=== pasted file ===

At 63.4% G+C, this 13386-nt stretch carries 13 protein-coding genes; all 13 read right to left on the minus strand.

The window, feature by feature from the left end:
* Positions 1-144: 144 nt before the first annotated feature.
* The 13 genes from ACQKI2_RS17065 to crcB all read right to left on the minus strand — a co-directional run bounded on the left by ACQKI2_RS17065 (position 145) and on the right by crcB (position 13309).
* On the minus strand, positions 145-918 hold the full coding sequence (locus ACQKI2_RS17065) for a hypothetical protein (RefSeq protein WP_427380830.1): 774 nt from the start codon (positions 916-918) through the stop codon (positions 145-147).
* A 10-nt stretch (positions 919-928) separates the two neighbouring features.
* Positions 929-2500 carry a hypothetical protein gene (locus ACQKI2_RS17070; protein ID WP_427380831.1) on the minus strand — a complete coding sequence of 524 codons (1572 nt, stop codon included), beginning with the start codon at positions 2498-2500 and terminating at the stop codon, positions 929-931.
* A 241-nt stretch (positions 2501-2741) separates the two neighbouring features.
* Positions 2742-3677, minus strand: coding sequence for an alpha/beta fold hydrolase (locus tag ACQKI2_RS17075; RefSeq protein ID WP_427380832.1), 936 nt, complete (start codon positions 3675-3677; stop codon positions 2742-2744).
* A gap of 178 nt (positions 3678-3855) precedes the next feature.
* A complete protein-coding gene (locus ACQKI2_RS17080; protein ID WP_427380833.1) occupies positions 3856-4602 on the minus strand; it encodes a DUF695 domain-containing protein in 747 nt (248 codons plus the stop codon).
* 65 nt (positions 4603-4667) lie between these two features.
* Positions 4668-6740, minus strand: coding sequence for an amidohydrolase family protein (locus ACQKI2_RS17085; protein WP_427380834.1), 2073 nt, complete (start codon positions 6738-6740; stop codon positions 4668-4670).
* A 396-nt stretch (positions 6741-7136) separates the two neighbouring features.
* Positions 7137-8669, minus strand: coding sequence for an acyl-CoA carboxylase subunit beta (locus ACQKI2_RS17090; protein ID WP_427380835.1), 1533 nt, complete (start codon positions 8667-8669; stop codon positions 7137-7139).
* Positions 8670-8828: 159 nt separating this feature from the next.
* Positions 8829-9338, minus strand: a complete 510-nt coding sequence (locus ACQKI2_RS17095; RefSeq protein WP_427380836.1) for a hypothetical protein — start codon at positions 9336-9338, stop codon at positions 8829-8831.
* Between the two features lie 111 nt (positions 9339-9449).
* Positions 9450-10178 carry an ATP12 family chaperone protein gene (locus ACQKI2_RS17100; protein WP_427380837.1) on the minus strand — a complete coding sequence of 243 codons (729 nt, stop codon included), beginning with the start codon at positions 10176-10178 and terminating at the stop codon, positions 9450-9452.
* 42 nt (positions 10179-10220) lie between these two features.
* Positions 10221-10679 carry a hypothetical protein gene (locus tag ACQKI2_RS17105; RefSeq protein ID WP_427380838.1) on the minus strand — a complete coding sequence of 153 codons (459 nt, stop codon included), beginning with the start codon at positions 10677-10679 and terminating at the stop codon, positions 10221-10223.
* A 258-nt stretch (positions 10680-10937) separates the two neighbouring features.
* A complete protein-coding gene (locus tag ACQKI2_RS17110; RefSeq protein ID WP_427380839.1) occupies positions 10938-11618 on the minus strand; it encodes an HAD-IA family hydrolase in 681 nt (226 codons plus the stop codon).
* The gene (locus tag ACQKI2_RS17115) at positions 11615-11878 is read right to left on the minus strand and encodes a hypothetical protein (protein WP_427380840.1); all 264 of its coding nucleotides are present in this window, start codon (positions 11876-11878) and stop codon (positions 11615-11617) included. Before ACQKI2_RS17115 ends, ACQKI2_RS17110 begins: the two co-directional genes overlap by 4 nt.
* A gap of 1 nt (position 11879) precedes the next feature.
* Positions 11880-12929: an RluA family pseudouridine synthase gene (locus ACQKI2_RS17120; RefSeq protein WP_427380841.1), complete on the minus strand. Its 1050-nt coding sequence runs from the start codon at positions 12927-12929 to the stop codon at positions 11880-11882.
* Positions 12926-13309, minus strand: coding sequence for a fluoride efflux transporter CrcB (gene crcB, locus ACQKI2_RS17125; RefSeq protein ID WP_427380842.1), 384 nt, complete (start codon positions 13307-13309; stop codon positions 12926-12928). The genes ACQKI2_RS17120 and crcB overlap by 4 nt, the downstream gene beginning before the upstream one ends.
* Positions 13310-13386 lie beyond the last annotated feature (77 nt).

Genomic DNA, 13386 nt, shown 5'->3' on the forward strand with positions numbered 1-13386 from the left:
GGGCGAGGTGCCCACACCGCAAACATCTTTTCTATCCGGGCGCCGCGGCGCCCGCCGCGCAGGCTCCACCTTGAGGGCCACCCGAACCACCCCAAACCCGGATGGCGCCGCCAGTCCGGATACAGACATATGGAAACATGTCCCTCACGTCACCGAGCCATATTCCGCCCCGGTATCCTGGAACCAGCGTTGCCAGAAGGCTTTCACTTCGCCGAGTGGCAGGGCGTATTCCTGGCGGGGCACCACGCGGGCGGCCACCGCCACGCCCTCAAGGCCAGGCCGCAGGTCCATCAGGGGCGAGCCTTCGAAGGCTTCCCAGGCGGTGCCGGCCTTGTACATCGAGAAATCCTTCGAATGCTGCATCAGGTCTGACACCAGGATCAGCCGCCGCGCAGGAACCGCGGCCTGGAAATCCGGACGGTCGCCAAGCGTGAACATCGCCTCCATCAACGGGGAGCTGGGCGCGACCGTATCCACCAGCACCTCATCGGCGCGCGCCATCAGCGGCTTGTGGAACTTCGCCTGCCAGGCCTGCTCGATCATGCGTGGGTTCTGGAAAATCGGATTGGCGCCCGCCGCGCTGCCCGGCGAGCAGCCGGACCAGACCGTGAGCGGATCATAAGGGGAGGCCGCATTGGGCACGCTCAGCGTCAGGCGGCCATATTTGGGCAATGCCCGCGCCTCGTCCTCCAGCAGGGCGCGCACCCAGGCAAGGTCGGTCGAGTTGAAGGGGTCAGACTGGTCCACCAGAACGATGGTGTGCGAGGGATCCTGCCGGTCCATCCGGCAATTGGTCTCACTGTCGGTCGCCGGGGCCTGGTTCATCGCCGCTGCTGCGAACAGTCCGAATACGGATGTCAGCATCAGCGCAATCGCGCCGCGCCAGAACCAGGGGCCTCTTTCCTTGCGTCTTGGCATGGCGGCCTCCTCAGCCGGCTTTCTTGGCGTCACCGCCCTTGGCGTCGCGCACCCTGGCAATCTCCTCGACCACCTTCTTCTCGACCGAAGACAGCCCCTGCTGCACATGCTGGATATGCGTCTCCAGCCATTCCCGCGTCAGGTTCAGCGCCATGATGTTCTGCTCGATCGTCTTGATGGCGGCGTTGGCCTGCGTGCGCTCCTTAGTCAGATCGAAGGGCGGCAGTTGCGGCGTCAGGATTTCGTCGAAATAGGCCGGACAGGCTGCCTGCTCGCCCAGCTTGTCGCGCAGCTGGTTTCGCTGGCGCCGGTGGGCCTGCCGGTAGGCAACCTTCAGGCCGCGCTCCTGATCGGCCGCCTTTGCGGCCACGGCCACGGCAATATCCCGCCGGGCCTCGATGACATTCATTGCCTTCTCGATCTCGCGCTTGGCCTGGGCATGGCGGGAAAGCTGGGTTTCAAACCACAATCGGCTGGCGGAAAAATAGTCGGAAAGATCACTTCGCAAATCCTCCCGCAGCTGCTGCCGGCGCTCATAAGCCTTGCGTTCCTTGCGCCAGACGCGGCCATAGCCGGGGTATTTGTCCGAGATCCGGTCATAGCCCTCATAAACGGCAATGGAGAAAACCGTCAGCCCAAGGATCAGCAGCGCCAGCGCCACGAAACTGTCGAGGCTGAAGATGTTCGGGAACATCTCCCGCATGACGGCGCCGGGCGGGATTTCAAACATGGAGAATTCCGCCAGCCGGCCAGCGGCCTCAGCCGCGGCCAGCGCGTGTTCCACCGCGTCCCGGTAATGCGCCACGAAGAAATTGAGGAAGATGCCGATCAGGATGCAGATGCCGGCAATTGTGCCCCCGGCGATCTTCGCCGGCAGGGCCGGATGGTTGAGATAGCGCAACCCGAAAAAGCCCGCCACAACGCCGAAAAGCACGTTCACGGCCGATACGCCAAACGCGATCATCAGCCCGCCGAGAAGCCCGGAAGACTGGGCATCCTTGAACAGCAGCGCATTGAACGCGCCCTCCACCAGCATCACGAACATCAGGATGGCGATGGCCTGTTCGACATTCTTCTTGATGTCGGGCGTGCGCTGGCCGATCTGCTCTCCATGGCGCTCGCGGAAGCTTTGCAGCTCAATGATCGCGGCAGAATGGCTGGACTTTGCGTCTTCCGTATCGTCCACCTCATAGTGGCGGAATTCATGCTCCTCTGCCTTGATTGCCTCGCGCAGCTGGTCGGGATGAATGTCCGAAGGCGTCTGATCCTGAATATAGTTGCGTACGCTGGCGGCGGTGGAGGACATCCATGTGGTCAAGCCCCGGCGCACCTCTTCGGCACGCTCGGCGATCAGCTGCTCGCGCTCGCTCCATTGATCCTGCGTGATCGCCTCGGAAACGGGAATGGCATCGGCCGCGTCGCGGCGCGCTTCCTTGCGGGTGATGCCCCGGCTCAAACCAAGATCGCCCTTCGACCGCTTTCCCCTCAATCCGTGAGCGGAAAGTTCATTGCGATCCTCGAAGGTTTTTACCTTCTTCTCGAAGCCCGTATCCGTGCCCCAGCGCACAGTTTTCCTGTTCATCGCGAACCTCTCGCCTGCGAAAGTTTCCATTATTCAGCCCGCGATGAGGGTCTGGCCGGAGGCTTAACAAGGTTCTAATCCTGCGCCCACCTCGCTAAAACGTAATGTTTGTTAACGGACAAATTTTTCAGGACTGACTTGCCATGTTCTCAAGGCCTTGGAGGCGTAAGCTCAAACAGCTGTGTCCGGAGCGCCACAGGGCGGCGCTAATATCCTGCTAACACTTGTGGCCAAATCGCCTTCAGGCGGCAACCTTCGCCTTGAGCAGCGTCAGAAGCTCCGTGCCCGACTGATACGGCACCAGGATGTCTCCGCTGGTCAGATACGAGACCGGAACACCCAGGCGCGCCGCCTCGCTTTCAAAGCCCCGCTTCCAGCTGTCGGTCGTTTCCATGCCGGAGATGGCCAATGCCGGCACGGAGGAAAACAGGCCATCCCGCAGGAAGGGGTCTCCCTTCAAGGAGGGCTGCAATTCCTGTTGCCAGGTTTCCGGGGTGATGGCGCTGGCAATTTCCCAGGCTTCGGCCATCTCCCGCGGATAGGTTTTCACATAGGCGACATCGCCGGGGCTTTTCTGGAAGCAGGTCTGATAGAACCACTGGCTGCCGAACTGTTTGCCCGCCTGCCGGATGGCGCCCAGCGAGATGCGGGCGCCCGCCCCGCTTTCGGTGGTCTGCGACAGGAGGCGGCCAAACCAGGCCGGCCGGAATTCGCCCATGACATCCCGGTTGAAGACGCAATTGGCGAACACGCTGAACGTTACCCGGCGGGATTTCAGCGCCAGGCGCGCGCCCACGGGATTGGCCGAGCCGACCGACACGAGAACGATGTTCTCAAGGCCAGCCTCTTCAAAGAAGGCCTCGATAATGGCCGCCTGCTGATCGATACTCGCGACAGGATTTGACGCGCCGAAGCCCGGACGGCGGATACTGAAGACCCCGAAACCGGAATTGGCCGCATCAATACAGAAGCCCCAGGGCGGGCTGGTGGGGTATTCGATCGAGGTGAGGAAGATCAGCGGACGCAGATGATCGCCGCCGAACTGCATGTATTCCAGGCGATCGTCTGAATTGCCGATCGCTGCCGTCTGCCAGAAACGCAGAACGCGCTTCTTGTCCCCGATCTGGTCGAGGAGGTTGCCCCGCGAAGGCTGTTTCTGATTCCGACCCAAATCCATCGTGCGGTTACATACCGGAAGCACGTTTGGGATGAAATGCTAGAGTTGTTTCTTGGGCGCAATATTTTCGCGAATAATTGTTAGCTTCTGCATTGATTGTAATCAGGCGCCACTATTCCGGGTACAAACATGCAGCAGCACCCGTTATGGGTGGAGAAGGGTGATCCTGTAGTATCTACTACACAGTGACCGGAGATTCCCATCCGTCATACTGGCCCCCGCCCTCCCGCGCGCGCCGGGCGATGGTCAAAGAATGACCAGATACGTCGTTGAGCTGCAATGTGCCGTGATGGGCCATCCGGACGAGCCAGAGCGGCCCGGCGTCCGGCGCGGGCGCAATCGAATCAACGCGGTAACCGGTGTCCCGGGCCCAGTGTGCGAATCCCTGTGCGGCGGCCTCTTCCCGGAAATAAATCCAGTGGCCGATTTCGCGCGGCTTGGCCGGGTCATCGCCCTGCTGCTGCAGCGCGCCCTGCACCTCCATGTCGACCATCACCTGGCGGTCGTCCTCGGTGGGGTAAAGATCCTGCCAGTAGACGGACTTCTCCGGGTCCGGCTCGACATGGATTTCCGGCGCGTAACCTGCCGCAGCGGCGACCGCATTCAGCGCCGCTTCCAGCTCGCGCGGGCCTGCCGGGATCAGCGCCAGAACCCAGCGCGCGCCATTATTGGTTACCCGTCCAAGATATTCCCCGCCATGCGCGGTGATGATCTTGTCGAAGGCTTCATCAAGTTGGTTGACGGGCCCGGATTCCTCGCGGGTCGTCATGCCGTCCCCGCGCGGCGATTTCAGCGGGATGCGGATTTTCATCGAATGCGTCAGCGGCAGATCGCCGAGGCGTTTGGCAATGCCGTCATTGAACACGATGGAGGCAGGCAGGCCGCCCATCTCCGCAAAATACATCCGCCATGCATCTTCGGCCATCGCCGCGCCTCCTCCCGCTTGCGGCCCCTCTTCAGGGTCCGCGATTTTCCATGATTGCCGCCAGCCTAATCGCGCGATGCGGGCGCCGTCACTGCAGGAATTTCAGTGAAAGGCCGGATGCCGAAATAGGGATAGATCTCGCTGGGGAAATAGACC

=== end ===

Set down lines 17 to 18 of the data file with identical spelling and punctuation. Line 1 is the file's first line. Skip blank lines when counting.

* Positions 8829-9338, minus strand: a complete 510-nt coding sequence (locus ACQKI2_RS17095; RefSeq protein WP_427380836.1) for a hypothetical protein — start codon at positions 9336-9338, stop codon at positions 8829-8831.
* Between the two features lie 111 nt (positions 9339-9449).